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Student Spotlight - Ryan Lai

“The opportunity to have a professional animator, who is active in the industry, and have them look at my work with the same eyes they use to look at the work of their fellow peers, is a feeling that can not be replaced.”

Student Spotlight features Ryan Lai, an animator from Toronto, Canada. Ryan is a quiet guy that just wants to help tell meaningful stories. He graduated from an animation college but he thought that he needs more skills so he enrolled in iAnimate. With his passion to learn animation, Ryan immediately got hired as a 3D animator. Now, Ryan is currently working with Mainframe Studios.

Ryan knew very well he was still lacking in skill and experience, so he sought more education to improve himself further and hopefully make it into some of the bigger studios someday. Ryan realized that he was not the genius superstar type that can make it big early in his career so he thought learning from those who have "made it" would be very valuable. That’s why Ryan enrolled in iAnimate.

Student Animation Journey

Ryan Lai took the following Feature Animation Workshop here at iAnimate:

At iAnimate, we believe in empowering our students to become industry-ready and unleash their creativity through assignments. Our unique approach to animation training involves guiding students through the process of preparation before diving into the software. By following their creative workflow, our students develop the skills and techniques used by real professional animators to create shots that are not only effective but also showcase their artistic vision. Here are Ryan’s processes in doing his iAnimate shots.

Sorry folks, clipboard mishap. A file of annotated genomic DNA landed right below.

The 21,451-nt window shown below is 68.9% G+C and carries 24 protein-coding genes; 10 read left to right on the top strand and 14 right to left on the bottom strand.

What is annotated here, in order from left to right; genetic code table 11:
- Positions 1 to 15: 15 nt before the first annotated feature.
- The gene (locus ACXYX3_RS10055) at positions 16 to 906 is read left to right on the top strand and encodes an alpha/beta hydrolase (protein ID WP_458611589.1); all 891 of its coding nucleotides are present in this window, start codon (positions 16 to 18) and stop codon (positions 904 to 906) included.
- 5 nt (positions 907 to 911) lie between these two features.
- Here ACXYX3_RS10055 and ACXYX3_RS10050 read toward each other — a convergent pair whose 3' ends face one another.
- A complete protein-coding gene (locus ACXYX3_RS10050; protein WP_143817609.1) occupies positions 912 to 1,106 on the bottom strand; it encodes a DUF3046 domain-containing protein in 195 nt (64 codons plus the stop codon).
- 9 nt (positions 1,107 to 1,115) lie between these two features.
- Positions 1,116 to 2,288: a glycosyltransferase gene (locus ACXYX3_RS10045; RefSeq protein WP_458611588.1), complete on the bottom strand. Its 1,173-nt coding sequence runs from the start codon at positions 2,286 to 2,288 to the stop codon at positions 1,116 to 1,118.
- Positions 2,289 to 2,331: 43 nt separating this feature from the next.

1. Looking for good voice clips was extremely important for me and is arguably the most difficult part. During the workshop, I learned to look for clips that had emotional changes and pauses, with emphasis on the pauses.
  2. Showing thought processes in a shot without dialogue does just as much if not more than the actual speaking portions. When I've selected a clip I will start writing down a bit of a scenario for the character (who are they, what are they feeling, if they are talking to someone how do they feel about that person, etc)
  3. I will then board out some key poses or ideas to later help inform me of the broader acting choices for when I record references of myself. During recording sessions, I will follow my initial drawings and deviate if there are any interesting new ideas that pop up.
  4. Once the reference is completed I hop into Maya and start posing! I'm personally more of a step blocker and have a very 2d mentality when blocking. I also am not too tied to references as I know I am not the best actor, the important thing for me is the ideas that appear in the reference and fill in the gaps with my own ability as an animator to make the movements and poses as appealing as possible.